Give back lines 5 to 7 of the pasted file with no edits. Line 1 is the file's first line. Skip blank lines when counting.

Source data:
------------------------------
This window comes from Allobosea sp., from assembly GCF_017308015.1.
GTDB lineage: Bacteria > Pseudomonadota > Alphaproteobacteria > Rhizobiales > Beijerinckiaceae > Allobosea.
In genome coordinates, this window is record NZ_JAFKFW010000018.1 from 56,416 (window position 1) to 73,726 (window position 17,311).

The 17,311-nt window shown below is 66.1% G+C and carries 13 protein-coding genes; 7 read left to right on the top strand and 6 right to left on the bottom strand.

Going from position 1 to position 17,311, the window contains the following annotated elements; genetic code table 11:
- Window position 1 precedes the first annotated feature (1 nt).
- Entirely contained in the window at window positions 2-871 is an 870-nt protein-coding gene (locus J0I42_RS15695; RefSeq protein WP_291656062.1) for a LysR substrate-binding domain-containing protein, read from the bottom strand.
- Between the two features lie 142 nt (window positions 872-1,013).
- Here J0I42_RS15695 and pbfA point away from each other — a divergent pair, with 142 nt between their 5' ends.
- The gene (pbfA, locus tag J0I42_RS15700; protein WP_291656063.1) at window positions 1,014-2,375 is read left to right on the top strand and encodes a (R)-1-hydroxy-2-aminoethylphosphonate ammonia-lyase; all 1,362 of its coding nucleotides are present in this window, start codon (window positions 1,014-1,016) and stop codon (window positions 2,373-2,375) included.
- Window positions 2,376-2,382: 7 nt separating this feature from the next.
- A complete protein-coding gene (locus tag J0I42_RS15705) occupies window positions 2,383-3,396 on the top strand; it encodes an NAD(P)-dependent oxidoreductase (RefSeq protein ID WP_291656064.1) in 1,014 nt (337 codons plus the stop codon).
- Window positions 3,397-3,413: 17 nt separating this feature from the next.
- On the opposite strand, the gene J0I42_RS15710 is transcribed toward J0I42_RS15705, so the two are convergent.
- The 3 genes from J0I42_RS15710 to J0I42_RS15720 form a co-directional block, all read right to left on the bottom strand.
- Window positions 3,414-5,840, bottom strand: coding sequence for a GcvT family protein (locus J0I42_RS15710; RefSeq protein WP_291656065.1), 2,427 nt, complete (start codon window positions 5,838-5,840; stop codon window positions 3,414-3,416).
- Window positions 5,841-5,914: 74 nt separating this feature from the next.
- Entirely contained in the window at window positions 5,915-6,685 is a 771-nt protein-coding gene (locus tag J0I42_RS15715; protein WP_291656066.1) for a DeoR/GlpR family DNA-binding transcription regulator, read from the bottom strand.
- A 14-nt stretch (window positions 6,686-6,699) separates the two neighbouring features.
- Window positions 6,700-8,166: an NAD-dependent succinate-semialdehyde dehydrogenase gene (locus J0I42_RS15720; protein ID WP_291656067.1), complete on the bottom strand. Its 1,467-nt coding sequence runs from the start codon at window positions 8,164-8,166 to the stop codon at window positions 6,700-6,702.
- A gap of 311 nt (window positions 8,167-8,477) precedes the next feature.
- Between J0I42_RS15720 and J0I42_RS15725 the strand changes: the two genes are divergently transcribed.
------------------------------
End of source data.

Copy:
Going from position 1 to position 17,311, the window contains the following annotated elements; genetic code table 11:
- Window position 1 precedes the first annotated feature (1 nt).
- Entirely contained in the window at window positions 2-871 is an 870-nt protein-coding gene (locus J0I42_RS15695; RefSeq protein WP_291656062.1) for a LysR substrate-binding domain-containing protein, read from the bottom strand.